Born in Brooklyn, N.Y. and currently living in Stockholm, Sweden, Christopher Williams acquired a Master’s degree in Creative Arts Therapy from the Pratt Institute and a Bachelor’s Degree in Illustration from the Fashion Institute of Technology. He currently works as an Artist and Activities-based Therapist using expressive modalities such as art, music, drama and movement within special education, rehabilitation and psychiatric settings.
He is constantly striving to develop inventive therapeutic techniques, utilising creative modalities and sensory stimulation as tools for behavioural intervention and quality of life enhancements to enhance communication through art and music making. Christopher has exhibited Internationally in collaboration with several charity organisations to assist in building self-esteem, self-image and enhance the quality of life other disabled individuals. He has also single-handedly developed and implemented Arts in education programs to assist International educational development.
To create Art is something extraordinary. to experience the power of intrinsic motivation and the subsequent impact it can have on a life… I have always, even in my youth, embraced what art can cultivate as both a form of expression and communication. It is particularly appropriate to note that there is no such thing as a solitary endeavour on the journey of becoming.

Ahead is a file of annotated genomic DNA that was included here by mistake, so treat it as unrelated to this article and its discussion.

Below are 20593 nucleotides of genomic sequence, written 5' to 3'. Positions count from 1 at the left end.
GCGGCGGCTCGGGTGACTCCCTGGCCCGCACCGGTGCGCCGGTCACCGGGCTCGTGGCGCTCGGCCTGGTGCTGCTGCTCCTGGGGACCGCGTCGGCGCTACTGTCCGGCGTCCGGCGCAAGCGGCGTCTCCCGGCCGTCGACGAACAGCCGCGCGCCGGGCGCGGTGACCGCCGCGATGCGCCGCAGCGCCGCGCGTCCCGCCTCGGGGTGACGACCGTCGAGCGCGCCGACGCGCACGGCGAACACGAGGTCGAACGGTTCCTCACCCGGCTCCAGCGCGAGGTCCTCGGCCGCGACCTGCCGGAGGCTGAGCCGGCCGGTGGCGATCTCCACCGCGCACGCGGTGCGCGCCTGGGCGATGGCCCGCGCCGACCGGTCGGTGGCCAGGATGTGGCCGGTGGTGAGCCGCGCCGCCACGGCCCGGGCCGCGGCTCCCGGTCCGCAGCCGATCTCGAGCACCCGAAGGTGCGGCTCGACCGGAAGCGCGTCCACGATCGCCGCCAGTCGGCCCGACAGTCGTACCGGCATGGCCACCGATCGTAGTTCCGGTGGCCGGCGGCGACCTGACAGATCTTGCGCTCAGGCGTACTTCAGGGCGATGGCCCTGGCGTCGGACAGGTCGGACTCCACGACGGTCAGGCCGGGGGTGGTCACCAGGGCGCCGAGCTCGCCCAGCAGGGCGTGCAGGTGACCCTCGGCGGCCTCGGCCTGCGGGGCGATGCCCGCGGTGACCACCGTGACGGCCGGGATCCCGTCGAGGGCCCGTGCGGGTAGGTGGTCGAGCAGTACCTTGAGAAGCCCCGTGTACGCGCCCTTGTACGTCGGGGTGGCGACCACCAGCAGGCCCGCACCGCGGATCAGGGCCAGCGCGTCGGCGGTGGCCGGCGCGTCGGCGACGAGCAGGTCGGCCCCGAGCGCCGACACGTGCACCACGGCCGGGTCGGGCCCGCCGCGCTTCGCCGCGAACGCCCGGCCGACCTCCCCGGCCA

My grandfather, a war hero, as well as a profound sculptor, built this foundation for me. He taught me the fundamentals of drawing, painting, and engraving. He also gave me a solid understanding of how the gifts and talents of an artist can tap into one’s individual strengths, allowing the artist to explore, express, and document an array of thoughts, feelings, and emotions that may be difficult to put into words. I was fortunate enough to work by his side and I am very grateful for the ingenuity and spirit that was passed from his hands to mine.
In 1987, I was diagnosed with refractory epilepsy as the result of a non-malignant brain tumour. Over time, the seizures dramatically increased in frequency and intensity. The hospital became a second home, and school became more of a torture chamber than a foundation for educational pursuit.
I soon realized that my love for the arts, became a cure for my suffering. As I became more disciplined in my studies of art, I strengthened my ability to map out a composition on paper and canvas. It is there that I developed a diverse avenue of signature artistic styles, such as photo-realism, fantasy art, stippling illustrations, and others.
Throughout this journey, I never underestimated that the only thing getting me through my exhausting battle with epilepsy was my ability to project my emotions into my art. As I continued with critical examination of my craft, I learned that art had been used for centuries as a therapeutic tool, and realised it had become my therapeutic intervention.